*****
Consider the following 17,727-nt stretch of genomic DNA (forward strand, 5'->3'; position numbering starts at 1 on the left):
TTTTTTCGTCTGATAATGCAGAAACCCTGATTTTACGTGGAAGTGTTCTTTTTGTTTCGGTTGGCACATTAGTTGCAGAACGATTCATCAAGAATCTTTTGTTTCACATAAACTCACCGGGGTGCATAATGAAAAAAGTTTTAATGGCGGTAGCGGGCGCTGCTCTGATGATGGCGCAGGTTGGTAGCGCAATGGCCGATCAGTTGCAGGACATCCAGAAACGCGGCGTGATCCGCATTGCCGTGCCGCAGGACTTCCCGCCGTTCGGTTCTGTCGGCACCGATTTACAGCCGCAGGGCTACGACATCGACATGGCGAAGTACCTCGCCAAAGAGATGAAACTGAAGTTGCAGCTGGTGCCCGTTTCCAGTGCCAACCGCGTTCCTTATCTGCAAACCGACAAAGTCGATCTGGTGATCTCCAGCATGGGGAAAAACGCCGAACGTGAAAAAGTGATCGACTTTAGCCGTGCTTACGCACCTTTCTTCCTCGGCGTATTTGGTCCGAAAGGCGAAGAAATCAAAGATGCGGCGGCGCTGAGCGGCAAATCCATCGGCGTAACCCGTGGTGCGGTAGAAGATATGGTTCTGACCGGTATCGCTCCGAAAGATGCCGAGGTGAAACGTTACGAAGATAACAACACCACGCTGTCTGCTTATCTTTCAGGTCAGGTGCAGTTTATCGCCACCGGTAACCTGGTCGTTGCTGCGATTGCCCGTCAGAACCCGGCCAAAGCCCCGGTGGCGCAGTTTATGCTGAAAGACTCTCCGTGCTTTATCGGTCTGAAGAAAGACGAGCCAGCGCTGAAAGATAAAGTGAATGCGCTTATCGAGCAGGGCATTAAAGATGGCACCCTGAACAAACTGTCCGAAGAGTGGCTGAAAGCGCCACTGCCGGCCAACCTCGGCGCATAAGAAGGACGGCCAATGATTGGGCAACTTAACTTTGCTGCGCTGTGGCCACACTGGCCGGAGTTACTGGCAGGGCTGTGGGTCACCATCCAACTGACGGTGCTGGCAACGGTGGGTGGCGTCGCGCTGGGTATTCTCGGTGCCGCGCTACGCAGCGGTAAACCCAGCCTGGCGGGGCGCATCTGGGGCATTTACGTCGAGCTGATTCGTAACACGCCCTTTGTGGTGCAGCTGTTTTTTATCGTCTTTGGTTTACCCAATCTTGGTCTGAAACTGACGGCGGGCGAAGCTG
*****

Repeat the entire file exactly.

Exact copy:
Consider the following 17,727-nt stretch of genomic DNA (forward strand, 5'->3'; position numbering starts at 1 on the left):
TTTTTTCGTCTGATAATGCAGAAACCCTGATTTTACGTGGAAGTGTTCTTTTTGTTTCGGTTGGCACATTAGTTGCAGAACGATTCATCAAGAATCTTTTGTTTCACATAAACTCACCGGGGTGCATAATGAAAAAAGTTTTAATGGCGGTAGCGGGCGCTGCTCTGATGATGGCGCAGGTTGGTAGCGCAATGGCCGATCAGTTGCAGGACATCCAGAAACGCGGCGTGATCCGCATTGCCGTGCCGCAGGACTTCCCGCCGTTCGGTTCTGTCGGCACCGATTTACAGCCGCAGGGCTACGACATCGACATGGCGAAGTACCTCGCCAAAGAGATGAAACTGAAGTTGCAGCTGGTGCCCGTTTCCAGTGCCAACCGCGTTCCTTATCTGCAAACCGACAAAGTCGATCTGGTGATCTCCAGCATGGGGAAAAACGCCGAACGTGAAAAAGTGATCGACTTTAGCCGTGCTTACGCACCTTTCTTCCTCGGCGTATTTGGTCCGAAAGGCGAAGAAATCAAAGATGCGGCGGCGCTGAGCGGCAAATCCATCGGCGTAACCCGTGGTGCGGTAGAAGATATGGTTCTGACCGGTATCGCTCCGAAAGATGCCGAGGTGAAACGTTACGAAGATAACAACACCACGCTGTCTGCTTATCTTTCAGGTCAGGTGCAGTTTATCGCCACCGGTAACCTGGTCGTTGCTGCGATTGCCCGTCAGAACCCGGCCAAAGCCCCGGTGGCGCAGTTTATGCTGAAAGACTCTCCGTGCTTTATCGGTCTGAAGAAAGACGAGCCAGCGCTGAAAGATAAAGTGAATGCGCTTATCGAGCAGGGCATTAAAGATGGCACCCTGAACAAACTGTCCGAAGAGTGGCTGAAAGCGCCACTGCCGGCCAACCTCGGCGCATAAGAAGGACGGCCAATGATTGGGCAACTTAACTTTGCTGCGCTGTGGCCACACTGGCCGGAGTTACTGGCAGGGCTGTGGGTCACCATCCAACTGACGGTGCTGGCAACGGTGGGTGGCGTCGCGCTGGGTATTCTCGGTGCCGCGCTACGCAGCGGTAAACCCAGCCTGGCGGGGCGCATCTGGGGCATTTACGTCGAGCTGATTCGTAACACGCCCTTTGTGGTGCAGCTGTTTTTTATCGTCTTTGGTTTACCCAATCTTGGTCTGAAACTGACGGCGGGCGAAGCTG